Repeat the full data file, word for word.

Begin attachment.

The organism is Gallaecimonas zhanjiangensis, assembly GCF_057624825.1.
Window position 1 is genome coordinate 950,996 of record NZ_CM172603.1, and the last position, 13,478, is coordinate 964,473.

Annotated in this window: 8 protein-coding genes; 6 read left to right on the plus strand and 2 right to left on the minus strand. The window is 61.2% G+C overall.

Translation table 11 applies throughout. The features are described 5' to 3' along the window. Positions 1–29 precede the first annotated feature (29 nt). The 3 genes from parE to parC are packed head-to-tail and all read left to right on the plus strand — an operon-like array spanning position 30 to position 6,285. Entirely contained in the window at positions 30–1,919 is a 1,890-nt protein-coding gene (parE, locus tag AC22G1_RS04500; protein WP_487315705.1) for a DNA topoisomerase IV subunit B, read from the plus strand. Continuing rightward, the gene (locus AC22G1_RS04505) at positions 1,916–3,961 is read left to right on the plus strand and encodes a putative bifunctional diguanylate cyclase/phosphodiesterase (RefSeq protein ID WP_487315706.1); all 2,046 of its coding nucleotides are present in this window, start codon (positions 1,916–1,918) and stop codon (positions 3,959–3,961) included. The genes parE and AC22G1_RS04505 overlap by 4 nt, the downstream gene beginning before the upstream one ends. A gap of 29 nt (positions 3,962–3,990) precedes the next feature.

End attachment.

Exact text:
The organism is Gallaecimonas zhanjiangensis, assembly GCF_057624825.1.
Window position 1 is genome coordinate 950,996 of record NZ_CM172603.1, and the last position, 13,478, is coordinate 964,473.

Annotated in this window: 8 protein-coding genes; 6 read left to right on the plus strand and 2 right to left on the minus strand. The window is 61.2% G+C overall.

Translation table 11 applies throughout. The features are described 5' to 3' along the window. Positions 1–29 precede the first annotated feature (29 nt). The 3 genes from parE to parC are packed head-to-tail and all read left to right on the plus strand — an operon-like array spanning position 30 to position 6,285. Entirely contained in the window at positions 30–1,919 is a 1,890-nt protein-coding gene (parE, locus tag AC22G1_RS04500; protein WP_487315705.1) for a DNA topoisomerase IV subunit B, read from the plus strand. Continuing rightward, the gene (locus AC22G1_RS04505) at positions 1,916–3,961 is read left to right on the plus strand and encodes a putative bifunctional diguanylate cyclase/phosphodiesterase (RefSeq protein ID WP_487315706.1); all 2,046 of its coding nucleotides are present in this window, start codon (positions 1,916–1,918) and stop codon (positions 3,959–3,961) included. The genes parE and AC22G1_RS04505 overlap by 4 nt, the downstream gene beginning before the upstream one ends. A gap of 29 nt (positions 3,962–3,990) precedes the next feature.